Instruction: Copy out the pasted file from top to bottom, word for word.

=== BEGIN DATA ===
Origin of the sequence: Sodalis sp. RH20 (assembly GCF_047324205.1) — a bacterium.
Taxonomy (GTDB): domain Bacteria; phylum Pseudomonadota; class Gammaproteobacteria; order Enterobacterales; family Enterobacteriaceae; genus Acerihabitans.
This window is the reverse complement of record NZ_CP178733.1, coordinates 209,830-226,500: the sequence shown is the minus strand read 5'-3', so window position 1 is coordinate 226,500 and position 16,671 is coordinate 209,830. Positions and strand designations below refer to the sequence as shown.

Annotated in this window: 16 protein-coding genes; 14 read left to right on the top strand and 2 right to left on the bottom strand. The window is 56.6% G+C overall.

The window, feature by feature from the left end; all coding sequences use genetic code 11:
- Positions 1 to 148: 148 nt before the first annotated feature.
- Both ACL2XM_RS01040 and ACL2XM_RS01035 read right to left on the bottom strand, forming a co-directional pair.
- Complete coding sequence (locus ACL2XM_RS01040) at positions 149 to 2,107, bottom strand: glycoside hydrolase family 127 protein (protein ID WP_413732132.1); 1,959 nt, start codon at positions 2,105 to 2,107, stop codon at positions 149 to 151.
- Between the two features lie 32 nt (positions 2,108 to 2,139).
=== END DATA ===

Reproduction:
Origin of the sequence: Sodalis sp. RH20 (assembly GCF_047324205.1) — a bacterium.
Taxonomy (GTDB): domain Bacteria; phylum Pseudomonadota; class Gammaproteobacteria; order Enterobacterales; family Enterobacteriaceae; genus Acerihabitans.
This window is the reverse complement of record NZ_CP178733.1, coordinates 209,830-226,500: the sequence shown is the minus strand read 5'-3', so window position 1 is coordinate 226,500 and position 16,671 is coordinate 209,830. Positions and strand designations below refer to the sequence as shown.

Annotated in this window: 16 protein-coding genes; 14 read left to right on the top strand and 2 right to left on the bottom strand. The window is 56.6% G+C overall.

The window, feature by feature from the left end; all coding sequences use genetic code 11:
- Positions 1 to 148: 148 nt before the first annotated feature.
- Both ACL2XM_RS01040 and ACL2XM_RS01035 read right to left on the bottom strand, forming a co-directional pair.
- Complete coding sequence (locus ACL2XM_RS01040) at positions 149 to 2,107, bottom strand: glycoside hydrolase family 127 protein (protein ID WP_413732132.1); 1,959 nt, start codon at positions 2,105 to 2,107, stop codon at positions 149 to 151.
- Between the two features lie 32 nt (positions 2,108 to 2,139).